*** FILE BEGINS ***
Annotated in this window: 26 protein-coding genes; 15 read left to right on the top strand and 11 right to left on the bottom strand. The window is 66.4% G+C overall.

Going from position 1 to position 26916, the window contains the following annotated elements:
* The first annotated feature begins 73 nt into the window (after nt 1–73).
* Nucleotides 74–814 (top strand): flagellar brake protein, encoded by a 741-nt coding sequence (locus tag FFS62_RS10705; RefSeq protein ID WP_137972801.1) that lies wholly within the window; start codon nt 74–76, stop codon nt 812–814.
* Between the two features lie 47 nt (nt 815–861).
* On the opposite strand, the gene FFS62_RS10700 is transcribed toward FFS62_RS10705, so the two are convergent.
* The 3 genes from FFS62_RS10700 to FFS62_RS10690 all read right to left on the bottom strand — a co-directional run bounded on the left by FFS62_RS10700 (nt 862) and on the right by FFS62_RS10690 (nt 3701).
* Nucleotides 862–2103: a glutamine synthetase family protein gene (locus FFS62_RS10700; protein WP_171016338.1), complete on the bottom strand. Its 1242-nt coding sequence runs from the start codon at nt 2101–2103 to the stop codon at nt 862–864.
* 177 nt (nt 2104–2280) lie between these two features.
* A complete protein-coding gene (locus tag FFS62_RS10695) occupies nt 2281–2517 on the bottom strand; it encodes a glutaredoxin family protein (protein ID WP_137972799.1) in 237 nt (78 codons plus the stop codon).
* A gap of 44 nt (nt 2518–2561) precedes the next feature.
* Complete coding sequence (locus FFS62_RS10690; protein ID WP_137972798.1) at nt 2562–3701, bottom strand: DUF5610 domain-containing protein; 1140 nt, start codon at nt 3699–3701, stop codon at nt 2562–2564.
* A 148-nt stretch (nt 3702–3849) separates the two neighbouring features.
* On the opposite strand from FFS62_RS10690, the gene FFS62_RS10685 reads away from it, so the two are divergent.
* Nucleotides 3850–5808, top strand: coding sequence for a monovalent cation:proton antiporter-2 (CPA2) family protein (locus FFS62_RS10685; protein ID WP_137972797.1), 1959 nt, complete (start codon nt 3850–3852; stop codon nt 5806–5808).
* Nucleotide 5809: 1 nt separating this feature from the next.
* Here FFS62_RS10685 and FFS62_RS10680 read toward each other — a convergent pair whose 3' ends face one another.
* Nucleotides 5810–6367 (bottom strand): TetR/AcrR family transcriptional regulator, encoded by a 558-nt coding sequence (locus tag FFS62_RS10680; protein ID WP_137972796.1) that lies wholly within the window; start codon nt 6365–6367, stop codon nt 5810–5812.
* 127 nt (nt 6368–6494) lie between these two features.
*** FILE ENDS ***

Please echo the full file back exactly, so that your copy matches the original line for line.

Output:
Annotated in this window: 26 protein-coding genes; 15 read left to right on the top strand and 11 right to left on the bottom strand. The window is 66.4% G+C overall.

Going from position 1 to position 26916, the window contains the following annotated elements:
* The first annotated feature begins 73 nt into the window (after nt 1–73).
* Nucleotides 74–814 (top strand): flagellar brake protein, encoded by a 741-nt coding sequence (locus tag FFS62_RS10705; RefSeq protein ID WP_137972801.1) that lies wholly within the window; start codon nt 74–76, stop codon nt 812–814.
* Between the two features lie 47 nt (nt 815–861).
* On the opposite strand, the gene FFS62_RS10700 is transcribed toward FFS62_RS10705, so the two are convergent.
* The 3 genes from FFS62_RS10700 to FFS62_RS10690 all read right to left on the bottom strand — a co-directional run bounded on the left by FFS62_RS10700 (nt 862) and on the right by FFS62_RS10690 (nt 3701).
* Nucleotides 862–2103: a glutamine synthetase family protein gene (locus FFS62_RS10700; protein WP_171016338.1), complete on the bottom strand. Its 1242-nt coding sequence runs from the start codon at nt 2101–2103 to the stop codon at nt 862–864.
* 177 nt (nt 2104–2280) lie between these two features.
* A complete protein-coding gene (locus tag FFS62_RS10695) occupies nt 2281–2517 on the bottom strand; it encodes a glutaredoxin family protein (protein ID WP_137972799.1) in 237 nt (78 codons plus the stop codon).
* A gap of 44 nt (nt 2518–2561) precedes the next feature.
* Complete coding sequence (locus FFS62_RS10690; protein ID WP_137972798.1) at nt 2562–3701, bottom strand: DUF5610 domain-containing protein; 1140 nt, start codon at nt 3699–3701, stop codon at nt 2562–2564.
* A 148-nt stretch (nt 3702–3849) separates the two neighbouring features.
* On the opposite strand from FFS62_RS10690, the gene FFS62_RS10685 reads away from it, so the two are divergent.
* Nucleotides 3850–5808, top strand: coding sequence for a monovalent cation:proton antiporter-2 (CPA2) family protein (locus FFS62_RS10685; protein ID WP_137972797.1), 1959 nt, complete (start codon nt 3850–3852; stop codon nt 5806–5808).
* Nucleotide 5809: 1 nt separating this feature from the next.
* Here FFS62_RS10685 and FFS62_RS10680 read toward each other — a convergent pair whose 3' ends face one another.
* Nucleotides 5810–6367 (bottom strand): TetR/AcrR family transcriptional regulator, encoded by a 558-nt coding sequence (locus tag FFS62_RS10680; protein ID WP_137972796.1) that lies wholly within the window; start codon nt 6365–6367, stop codon nt 5810–5812.
* 127 nt (nt 6368–6494) lie between these two features.